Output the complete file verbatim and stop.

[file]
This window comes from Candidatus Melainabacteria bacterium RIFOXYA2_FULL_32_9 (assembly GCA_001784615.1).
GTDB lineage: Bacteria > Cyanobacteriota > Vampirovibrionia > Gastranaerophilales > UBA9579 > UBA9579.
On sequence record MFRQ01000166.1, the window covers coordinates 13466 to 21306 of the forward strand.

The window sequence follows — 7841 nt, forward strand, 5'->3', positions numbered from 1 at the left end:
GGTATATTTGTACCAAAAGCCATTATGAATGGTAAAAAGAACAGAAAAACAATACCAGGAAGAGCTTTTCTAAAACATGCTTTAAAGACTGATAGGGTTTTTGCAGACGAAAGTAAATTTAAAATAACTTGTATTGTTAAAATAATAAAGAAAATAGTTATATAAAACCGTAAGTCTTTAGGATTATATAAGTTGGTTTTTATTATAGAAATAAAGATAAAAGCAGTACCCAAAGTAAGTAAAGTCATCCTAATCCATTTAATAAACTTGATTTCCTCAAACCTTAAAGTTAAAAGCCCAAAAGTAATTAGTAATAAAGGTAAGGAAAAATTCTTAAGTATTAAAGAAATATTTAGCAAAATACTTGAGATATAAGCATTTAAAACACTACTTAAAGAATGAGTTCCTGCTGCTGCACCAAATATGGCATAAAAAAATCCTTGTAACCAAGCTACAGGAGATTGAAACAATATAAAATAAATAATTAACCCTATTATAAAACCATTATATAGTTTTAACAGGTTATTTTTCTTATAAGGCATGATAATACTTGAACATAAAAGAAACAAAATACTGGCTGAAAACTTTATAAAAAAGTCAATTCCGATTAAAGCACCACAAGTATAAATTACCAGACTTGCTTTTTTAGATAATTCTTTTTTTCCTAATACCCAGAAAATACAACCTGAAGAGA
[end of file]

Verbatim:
This window comes from Candidatus Melainabacteria bacterium RIFOXYA2_FULL_32_9 (assembly GCA_001784615.1).
GTDB lineage: Bacteria > Cyanobacteriota > Vampirovibrionia > Gastranaerophilales > UBA9579 > UBA9579.
On sequence record MFRQ01000166.1, the window covers coordinates 13466 to 21306 of the forward strand.

The window sequence follows — 7841 nt, forward strand, 5'->3', positions numbered from 1 at the left end:
GGTATATTTGTACCAAAAGCCATTATGAATGGTAAAAAGAACAGAAAAACAATACCAGGAAGAGCTTTTCTAAAACATGCTTTAAAGACTGATAGGGTTTTTGCAGACGAAAGTAAATTTAAAATAACTTGTATTGTTAAAATAATAAAGAAAATAGTTATATAAAACCGTAAGTCTTTAGGATTATATAAGTTGGTTTTTATTATAGAAATAAAGATAAAAGCAGTACCCAAAGTAAGTAAAGTCATCCTAATCCATTTAATAAACTTGATTTCCTCAAACCTTAAAGTTAAAAGCCCAAAAGTAATTAGTAATAAAGGTAAGGAAAAATTCTTAAGTATTAAAGAAATATTTAGCAAAATACTTGAGATATAAGCATTTAAAACACTACTTAAAGAATGAGTTCCTGCTGCTGCACCAAATATGGCATAAAAAAATCCTTGTAACCAAGCTACAGGAGATTGAAACAATATAAAATAAATAATTAACCCTATTATAAAACCATTATATAGTTTTAACAGGTTATTTTTCTTATAAGGCATGATAATACTTGAACATAAAAGAAACAAAATACTGGCTGAAAACTTTATAAAAAAGTCAATTCCGATTAAAGCACCACAAGTATAAATTACCAGACTTGCTTTTTTAGATAATTCTTTTTTTCCTAATACCCAGAAAATACAACCTGAAGAGA